Nikon's pro-level speed shooter just keeps getting better
In the Field
Like all cameras in this class, the D4 is built to withstand abuse. Its magnesium-alloy body is weather-sealed and riddled with buttons so that all essential settings can be changed quickly. Some of those buttons, such as the ones for zooming in or out during playback, have been moved around, so veteran Nikonians should make an effort to acquaint themselves with the camera’s layout before using the D4 for a critical shoot.
The body also has a couple of firsts for Nikon. One is the XQD card slot—the first in any camera. This fledgling memory card format is poised to succeed the CompactFlash card (the D4 has a CF slot, too). Currently available only from Sony, the XQD cards we used performed flawlessly in our field tests. We became enamored of their rugged feel and their satisfying click when inserted into the camera or Sony’s MRW-E80 XQD reader ($45, street).
But if you use dual slots, prepare to spend big. Street prices are still high for XQD cards ($130 for 16GB, or $230 for 32GB), and very large-capacity cards don’t exist yet. As this changes over time—if the card format finds its way into more camera bodies—we look forward to more XQD.
The D4’s other new feature, an Ethernet port, will be of more importance to photographers who tether to a computer. Since Ethernet is a standard format, it also opens the door for third-party accessories that may not have been otherwise possible.
The D4’s new 51-point autofocus system proved very quick and sure in both our lab and field tests, focusing in less than a second all the way down to moonlit darkness of –1 EV. At –2 EV, it focused in an impressive 1.1 sec. That’s a little slower than the D3s, but still quite fast. Furthermore, Nikon’s 3D focus tracking performed like a champ, keeping up well with the camera’s 10-frame-per-second burst rate. If your shooting situation lets you lock exposure and focus, the camera can capture 11 frames per second.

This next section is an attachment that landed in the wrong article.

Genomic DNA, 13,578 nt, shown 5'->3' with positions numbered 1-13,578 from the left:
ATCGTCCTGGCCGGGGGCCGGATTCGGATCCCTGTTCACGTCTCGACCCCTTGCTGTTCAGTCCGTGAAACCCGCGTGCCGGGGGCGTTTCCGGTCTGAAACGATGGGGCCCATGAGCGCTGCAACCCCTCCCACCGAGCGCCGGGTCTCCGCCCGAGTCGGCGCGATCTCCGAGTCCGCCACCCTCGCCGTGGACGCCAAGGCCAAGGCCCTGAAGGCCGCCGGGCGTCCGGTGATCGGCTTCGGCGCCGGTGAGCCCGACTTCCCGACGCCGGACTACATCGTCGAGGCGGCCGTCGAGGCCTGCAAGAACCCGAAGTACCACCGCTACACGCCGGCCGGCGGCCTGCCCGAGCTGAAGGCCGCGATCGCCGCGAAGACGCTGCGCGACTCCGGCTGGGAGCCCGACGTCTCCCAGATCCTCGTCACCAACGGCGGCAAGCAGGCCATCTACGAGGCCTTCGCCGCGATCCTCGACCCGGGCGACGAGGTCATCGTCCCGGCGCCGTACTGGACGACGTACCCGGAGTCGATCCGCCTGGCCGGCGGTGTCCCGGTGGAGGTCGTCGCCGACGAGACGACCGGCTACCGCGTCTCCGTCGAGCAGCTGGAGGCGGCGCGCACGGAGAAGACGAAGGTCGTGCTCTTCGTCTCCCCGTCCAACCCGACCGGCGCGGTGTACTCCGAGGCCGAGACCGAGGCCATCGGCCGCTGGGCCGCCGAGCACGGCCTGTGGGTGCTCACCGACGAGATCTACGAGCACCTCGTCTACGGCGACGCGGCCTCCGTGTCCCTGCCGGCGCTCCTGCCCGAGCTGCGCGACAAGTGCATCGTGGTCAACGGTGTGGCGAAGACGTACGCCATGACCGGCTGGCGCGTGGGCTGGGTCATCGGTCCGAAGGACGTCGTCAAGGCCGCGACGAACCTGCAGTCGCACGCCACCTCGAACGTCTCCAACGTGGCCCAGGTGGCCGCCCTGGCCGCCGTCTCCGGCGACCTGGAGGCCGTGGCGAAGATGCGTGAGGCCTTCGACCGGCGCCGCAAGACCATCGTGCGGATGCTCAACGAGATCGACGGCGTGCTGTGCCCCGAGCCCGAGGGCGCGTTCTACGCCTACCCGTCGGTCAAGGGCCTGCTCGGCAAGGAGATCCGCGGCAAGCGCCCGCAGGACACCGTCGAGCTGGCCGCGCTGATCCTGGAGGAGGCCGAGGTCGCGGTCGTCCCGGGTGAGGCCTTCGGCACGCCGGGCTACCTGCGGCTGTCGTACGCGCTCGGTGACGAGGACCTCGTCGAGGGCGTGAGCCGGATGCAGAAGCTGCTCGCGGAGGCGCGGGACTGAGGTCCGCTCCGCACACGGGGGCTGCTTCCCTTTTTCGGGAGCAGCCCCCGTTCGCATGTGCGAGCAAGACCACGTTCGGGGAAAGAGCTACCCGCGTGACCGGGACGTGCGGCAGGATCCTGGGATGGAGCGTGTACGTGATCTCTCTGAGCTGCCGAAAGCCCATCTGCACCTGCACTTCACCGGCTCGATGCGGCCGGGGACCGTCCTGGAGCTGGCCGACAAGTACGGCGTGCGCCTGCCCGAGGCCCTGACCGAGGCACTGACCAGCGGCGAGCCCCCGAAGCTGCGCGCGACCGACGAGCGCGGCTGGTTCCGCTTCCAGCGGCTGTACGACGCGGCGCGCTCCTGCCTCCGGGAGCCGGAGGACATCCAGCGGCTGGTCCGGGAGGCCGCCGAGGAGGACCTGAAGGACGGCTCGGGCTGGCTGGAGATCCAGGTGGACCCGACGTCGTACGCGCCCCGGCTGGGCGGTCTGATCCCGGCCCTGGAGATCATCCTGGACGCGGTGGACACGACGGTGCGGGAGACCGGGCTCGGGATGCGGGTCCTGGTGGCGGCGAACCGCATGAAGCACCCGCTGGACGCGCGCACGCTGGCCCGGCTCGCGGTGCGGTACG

The D4’s most notable upgrades are for video: This is the first DSLR to allow an uncompressed video feed. You do this by setting the camera’s HDMI output to leave out the usual overlaid info. We were unable to obtain a video recording device for our test, but live footage viewed on an HDTV looked wonderful. Plus, video footage captured to memory cards in the compressed formats looked as good as any we’ve seen from a DSLR yet.
The camera also offers a headphone-out for monitoring audio, along with audio-level controls. And, although cinematic 24-fps diehards won’t care, for those who prefer a more videocentric spec, the D4 can capture at 30 fps as well.
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